School board eyes further budget cuts | March 10, 2017 | Palo Alto Weekly | Palo Alto Online |

Palo Alto Weekly

News - March 10, 2017

School board eyes further budget cuts

Board members look for ways to save without harming students' education

by Elena Kadvany

As the Palo Alto Board of Education tries to close the district's multi-milion dollar budget shortfall, the board is pushing school-district staff to identify further administrative cuts and find creative ways of saving money that will have the least impact on students' education.

Staff presented a list of $3.8 million potential budget cuts on Tuesday, which most board members characterized as good progress toward having more options on the table to evaluate. The list is in addition to $3.6 million in proposed budget cuts that the board discussed last month.

In many ways, the trustees urged staff to think more creatively in coming up with additional savings. Board member Todd Collins brought his own list of possible reductions, from reallocating reserve funds designated for opening a new elementary school into the operating fund to rolling back automatic raises given to senior managers and administrators. President Terry Godfrey asked staff to be more "forward-looking" when it comes to forecasting the single largest item in the district's budget — teacher compensation — in terms of what other districts are paying their teachers. Melissa Baten Caswell reiterated a request for the district to find ways to be more operationally effective.

Board member Ken Dauber said: "I think we are not yet there in terms of demonstrating to the community, really, that we have cut away from the classroom sufficiently so that the next right move is to cut into the educational mission of the district."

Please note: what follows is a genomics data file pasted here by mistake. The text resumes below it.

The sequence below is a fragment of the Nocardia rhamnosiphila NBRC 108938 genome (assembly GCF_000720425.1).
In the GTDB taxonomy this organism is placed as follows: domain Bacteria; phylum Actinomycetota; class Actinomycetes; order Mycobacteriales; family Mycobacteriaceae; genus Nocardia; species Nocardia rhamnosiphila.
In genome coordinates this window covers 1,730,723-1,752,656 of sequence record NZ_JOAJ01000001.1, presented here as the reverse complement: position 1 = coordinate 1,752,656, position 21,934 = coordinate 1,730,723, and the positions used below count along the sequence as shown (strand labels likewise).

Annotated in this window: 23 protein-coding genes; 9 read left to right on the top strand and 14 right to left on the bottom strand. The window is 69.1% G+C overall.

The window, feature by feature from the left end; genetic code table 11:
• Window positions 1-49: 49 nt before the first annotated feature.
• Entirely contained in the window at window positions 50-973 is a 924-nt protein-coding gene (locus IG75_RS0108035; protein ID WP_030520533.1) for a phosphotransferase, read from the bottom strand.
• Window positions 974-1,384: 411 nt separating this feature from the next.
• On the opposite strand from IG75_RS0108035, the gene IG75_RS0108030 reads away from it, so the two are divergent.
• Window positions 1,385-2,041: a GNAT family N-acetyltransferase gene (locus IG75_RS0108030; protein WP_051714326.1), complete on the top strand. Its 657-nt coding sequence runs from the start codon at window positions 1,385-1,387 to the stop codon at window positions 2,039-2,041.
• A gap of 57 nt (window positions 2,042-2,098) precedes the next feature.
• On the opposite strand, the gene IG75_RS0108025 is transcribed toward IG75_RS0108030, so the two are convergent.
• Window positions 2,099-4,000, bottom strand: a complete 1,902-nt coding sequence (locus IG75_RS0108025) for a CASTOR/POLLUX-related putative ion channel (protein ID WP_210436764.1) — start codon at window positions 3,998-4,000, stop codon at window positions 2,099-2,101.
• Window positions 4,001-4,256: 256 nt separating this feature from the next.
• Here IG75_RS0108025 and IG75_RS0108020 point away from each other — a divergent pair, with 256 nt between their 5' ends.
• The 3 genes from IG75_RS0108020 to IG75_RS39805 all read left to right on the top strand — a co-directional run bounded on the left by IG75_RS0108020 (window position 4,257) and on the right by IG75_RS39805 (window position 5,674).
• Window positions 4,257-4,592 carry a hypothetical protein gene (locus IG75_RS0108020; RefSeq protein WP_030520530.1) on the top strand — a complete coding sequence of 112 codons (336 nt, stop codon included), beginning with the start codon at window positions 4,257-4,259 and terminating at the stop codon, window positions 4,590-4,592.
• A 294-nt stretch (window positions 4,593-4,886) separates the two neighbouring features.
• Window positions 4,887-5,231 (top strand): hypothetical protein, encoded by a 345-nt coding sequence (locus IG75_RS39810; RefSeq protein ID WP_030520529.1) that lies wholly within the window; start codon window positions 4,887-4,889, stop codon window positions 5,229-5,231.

On the staff proposals, board members agreed that some are low-hanging fruit that they support, such as cutting back on weekend landscaping or reducing the district's contract with a local continuation high school to the actual number of seats needed, for example. Others, however, cut too close to the classroom for some board members' comfort.

Dauber said he opposed a proposal to not hire three additional teachers to help reduce class sizes at the high schools, which would save the district $375,000. Collins urged the creation of a formal class-size policy that would guide such decisions, rather than making incremental budget-driven changes.

Dauber also said he would not support a reduction in the district's contracts with Asian Americans for Community Involvement and Stanford University to provide counseling services to students and families. (The reduction would retain these services only at the district's high schools.)

Caswell asked staff to provide more information on where these services fit in with the district's other on-campus counseling and psychological-support programs.

Board member Jennifer DiBrienza, a former teacher, said she was most concerned about a proposal to reduce the number of teachers on special assignments (TOSA) as well as to cut stipends for instructional supervisors, or department leads, at schools. Staff argued on Tuesday that these teacher-leadership positions are "essential" to the mission of the district — they drive professional development, guide implementation of new textbooks and standards, serve as instructional models for teachers in classrooms and are pushing forward ambitious districtwide goals, like increasing consistency among grading practices, homework and curriculum.

"These are things that appear to be administrative and yet they are very close to the classroom," DiBrienza said of the TOSA and instructional supervisor positions.

And while Dauber and Collins pressed for more administrative cuts overall — Dauber said he expected to see about $2 or $2.5 million in reductions at the district office, about double what was proposed Tuesday — DiBrienza echoed staff concerns about the harm this could have. On Tuesday, Superintendent Max McGee recommended keeping $952,000 out of $1.1 million in proposed district-office cuts to avoid a point where "our infrastructure would start to crumble."

"We need to listen to the professionals," DiBrienza said. "I am really concerned we are near that tipping point, and I want to make sure we don't cross over the tipping point."